Lung Radiology

Lung Radiology 1


Radiologic evaluation of lung lesions can serve many roles including primary detection, narrowing of the differential diagnosis, treatment or surgical planning, and posttreatment surveillance. Plain radiographs are often the first-line modality for evaluation of symptomatic individuals and may be the source of detection of a lung lesion incidentally discovered during the course of other medical work-up. Nevertheless, CT remains as the mainstay of imaging characterization of lung disease due to its widespread access and excellent spatial resolution. CT is also often used as a rapid method of assessing the entire body for metastatic disease in the setting of lung malignancy. CT has a significant advantage over MRI in avoiding motion-related artifacts from breathing, due to the short image acquisition times possible with CT. MRI, on the other hand, is very useful in certain specific situations where its superior contrast resolution can better delineate soft tissue anatomy, such as in the evaluation of mediastinal or superior sulcus invasion by tumor. More recently, F-18 fluorodeoxyglucose-PET has become another widely used tool in diagnostic imaging of lung disease. Fluorodeoxyglucose-PET imaging utilizes the hypermetabolism of most tumors as a method of tumor localization and can be a very powerful tool in detection and assessment of tumor location and activity, sometimes revealing malignancy in places that would otherwise be overlooked by anatomic imaging alone.

In spite of all the technical advances in imaging, clinical and pathologic correlation are often necessary for accurate diagnosis. Image guidance with fluoroscopy, CT, ultrasound, and MRI is commonly used for minimally invasive tissue sampling in the hopes of avoiding or better preparing for a more extensive surgical approach.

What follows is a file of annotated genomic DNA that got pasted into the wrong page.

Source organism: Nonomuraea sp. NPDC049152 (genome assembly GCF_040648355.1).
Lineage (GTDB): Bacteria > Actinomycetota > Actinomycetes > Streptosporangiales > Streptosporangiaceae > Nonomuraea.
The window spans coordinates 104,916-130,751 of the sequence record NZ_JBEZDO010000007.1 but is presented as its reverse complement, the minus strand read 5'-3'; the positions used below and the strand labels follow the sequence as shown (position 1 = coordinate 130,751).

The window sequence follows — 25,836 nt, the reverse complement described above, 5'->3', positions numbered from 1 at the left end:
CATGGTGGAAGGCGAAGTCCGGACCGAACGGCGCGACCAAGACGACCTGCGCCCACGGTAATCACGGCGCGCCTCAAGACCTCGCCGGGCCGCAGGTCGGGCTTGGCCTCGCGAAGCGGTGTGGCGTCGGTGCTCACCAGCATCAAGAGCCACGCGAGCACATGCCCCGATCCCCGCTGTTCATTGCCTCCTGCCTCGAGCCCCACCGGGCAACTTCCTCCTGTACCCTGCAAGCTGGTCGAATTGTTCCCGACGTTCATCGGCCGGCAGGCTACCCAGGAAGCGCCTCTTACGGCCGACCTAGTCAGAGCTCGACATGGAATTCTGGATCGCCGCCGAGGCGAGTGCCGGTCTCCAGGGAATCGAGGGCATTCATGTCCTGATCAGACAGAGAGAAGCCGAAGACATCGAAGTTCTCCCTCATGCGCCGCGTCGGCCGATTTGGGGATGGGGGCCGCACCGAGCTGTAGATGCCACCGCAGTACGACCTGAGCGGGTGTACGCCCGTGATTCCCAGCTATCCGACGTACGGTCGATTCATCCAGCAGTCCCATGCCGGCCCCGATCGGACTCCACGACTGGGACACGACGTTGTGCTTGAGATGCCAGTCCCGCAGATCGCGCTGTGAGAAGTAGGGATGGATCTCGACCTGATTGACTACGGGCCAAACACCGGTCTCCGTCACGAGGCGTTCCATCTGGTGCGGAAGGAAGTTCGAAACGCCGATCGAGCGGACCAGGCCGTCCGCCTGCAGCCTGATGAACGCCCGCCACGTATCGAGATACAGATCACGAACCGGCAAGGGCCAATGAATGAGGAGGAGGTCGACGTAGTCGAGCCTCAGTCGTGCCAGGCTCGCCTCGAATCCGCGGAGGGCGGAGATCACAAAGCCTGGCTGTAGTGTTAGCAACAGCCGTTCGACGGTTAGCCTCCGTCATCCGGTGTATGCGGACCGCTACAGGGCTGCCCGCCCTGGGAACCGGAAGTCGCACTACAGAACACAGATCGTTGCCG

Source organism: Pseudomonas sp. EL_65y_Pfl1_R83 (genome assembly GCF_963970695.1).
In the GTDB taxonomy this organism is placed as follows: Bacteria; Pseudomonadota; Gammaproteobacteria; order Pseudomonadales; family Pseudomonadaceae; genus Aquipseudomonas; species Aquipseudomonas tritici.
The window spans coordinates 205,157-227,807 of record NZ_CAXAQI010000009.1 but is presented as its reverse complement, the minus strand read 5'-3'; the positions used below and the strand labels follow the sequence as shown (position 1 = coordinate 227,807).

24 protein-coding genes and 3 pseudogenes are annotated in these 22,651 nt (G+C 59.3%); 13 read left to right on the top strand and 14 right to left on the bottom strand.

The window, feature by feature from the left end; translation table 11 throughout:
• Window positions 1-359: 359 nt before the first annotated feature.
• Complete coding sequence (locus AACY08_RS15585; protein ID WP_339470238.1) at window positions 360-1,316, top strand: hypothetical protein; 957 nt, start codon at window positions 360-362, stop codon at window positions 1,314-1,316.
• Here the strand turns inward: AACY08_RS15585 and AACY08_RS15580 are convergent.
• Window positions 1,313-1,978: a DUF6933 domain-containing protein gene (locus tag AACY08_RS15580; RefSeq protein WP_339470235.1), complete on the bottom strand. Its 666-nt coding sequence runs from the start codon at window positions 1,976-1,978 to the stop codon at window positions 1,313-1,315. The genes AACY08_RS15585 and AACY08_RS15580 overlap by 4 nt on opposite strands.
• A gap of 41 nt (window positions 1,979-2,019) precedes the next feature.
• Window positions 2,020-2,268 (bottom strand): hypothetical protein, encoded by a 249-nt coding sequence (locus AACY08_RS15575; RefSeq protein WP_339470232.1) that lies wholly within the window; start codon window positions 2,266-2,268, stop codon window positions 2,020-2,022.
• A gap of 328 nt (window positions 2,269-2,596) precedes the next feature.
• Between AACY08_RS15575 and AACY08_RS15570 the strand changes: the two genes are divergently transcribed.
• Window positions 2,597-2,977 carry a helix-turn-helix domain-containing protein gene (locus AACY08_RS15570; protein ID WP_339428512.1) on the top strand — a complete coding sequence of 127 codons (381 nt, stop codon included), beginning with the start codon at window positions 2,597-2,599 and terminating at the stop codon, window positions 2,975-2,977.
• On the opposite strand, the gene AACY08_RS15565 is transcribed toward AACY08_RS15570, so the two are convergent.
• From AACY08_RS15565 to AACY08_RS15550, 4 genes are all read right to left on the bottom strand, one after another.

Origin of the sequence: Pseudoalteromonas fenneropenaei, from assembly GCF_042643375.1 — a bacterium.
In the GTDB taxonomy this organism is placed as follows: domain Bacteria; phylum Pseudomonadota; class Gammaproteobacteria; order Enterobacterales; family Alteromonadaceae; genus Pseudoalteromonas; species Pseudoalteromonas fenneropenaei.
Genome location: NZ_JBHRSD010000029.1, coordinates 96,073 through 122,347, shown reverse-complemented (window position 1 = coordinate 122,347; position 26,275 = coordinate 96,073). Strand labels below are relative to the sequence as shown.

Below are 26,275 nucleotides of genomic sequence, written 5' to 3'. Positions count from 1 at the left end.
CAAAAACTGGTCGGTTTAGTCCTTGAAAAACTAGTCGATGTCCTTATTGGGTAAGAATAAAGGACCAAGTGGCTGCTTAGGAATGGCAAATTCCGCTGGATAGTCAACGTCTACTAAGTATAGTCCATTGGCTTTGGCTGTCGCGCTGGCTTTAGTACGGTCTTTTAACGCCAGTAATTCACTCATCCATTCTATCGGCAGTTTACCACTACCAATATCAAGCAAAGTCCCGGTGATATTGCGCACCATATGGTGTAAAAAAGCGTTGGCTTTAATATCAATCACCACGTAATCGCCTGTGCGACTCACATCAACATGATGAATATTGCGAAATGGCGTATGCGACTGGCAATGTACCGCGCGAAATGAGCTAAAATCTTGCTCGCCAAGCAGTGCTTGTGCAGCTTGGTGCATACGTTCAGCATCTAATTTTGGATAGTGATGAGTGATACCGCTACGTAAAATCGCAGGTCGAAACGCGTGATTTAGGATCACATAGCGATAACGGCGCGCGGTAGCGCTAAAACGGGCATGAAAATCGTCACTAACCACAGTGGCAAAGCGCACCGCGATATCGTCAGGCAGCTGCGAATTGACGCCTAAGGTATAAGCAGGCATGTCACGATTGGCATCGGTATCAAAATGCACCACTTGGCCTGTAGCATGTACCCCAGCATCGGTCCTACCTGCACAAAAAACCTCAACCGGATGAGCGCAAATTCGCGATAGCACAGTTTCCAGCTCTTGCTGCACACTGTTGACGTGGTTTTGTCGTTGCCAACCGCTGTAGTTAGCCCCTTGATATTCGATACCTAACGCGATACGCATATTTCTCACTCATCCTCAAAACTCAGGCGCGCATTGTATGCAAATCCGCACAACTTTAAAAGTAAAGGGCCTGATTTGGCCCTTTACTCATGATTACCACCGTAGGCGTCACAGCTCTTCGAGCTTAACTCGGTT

This chapter presents the radiologic imaging of a sample of lung pathologies presented in the following order: malignant primary lung carcinoma, benign primary lung neoplasms, metastatic disease, infections, and other miscellaneous lung lesions, some of which can mimic neoplasm on imaging. The goal of this chapter is to provide some insight into the strengths of imaging in diagnosis of lung pathology and to highlight the crucial role that patient history and pathologic correlation often play in overcoming the limitations of imaging alone in order to arrive at a final diagnosis.


Figure 1.1a — Squamous Cell Carcinoma. Chest radiograph shows a cavitary lesion in the right upper lobe (between arrows). Right minor fissure thickening is also noted (arrowhead).


Figure 1.1b — Squamous Cell Carcinoma. Axial CT with contrast in soft tissue windows shows an irregular, enhancing nodular component within the cavitary mass. Mediastinal lymphadenopathy is also noted (arrows).


Figure 1.1c — Squamous Cell Carcinoma. Coronal CT in lung windows demonstrates the thick wall of the cavitary lesion (arrows). Differential considerations include Aspergillus colonization of a preexisting cavity (mycetoma), tuberculosis, or Wegener’s granulomatosis, although the irregular enhancing nodular component highly suggests lung carcinoma. Cavitation is more common with squamous cell lung cancer than other types.


Figure 1.1d — Squamous Cell Carcinoma. Axial postcontrast image through the upper abdomen shows an enhancing right adrenal nodule (arrow) compatible with metastatic disease.


Figure 1.2a — Squamous Cell Carcinoma. Axial CT image showing a large, enhancing mass in the left upper lobe invading the chest wall with associated rib destruction (arrow).


Figure 1.2b — Squamous Cell Carcinoma. PET-CT fusion image shows marked hypermetabolism in the mass consistent with the history of carcinoma. Chest wall invasion would make this lesion at least T3 using the tumor node metastasis staging system.


Figure 1.3a — Squamous Cell Carcinoma With Postobstructive Pneumonia. Frontal chest radiograph with asymmetric increased opacification of the left lung and nonvisualization of the left heart border, suggesting a left upper lobe process.


Figure 1.3b — Squamous Cell Carcinoma With Postobstructive Pneumonia. Axial CT with contrast confirms complete loss of aeration of the left upper lobe secondary to an obstructing mass (between arrows). The mass invades the visceral pleura and pericardium. There is a small, malignant pericardial effusion present (arrowhead).